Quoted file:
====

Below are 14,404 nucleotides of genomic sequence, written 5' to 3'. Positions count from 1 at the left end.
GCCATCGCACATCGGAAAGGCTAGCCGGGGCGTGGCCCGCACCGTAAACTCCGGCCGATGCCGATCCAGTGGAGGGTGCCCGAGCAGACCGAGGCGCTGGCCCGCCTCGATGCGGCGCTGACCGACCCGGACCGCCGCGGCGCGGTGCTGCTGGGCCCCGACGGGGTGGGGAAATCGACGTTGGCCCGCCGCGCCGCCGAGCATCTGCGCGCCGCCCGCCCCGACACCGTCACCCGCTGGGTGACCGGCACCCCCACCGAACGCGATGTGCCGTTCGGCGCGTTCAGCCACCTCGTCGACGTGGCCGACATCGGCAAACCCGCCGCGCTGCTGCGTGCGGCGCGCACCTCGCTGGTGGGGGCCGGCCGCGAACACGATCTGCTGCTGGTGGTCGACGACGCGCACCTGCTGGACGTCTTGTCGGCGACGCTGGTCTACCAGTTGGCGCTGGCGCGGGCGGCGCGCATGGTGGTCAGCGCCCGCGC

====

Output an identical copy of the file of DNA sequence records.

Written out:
Below are 14,404 nucleotides of genomic sequence, written 5' to 3'. Positions count from 1 at the left end.
GCCATCGCACATCGGAAAGGCTAGCCGGGGCGTGGCCCGCACCGTAAACTCCGGCCGATGCCGATCCAGTGGAGGGTGCCCGAGCAGACCGAGGCGCTGGCCCGCCTCGATGCGGCGCTGACCGACCCGGACCGCCGCGGCGCGGTGCTGCTGGGCCCCGACGGGGTGGGGAAATCGACGTTGGCCCGCCGCGCCGCCGAGCATCTGCGCGCCGCCCGCCCCGACACCGTCACCCGCTGGGTGACCGGCACCCCCACCGAACGCGATGTGCCGTTCGGCGCGTTCAGCCACCTCGTCGACGTGGCCGACATCGGCAAACCCGCCGCGCTGCTGCGTGCGGCGCGCACCTCGCTGGTGGGGGCCGGCCGCGAACACGATCTGCTGCTGGTGGTCGACGACGCGCACCTGCTGGACGTCTTGTCGGCGACGCTGGTCTACCAGTTGGCGCTGGCGCGGGCGGCGCGCATGGTGGTCAGCGCCCGCGC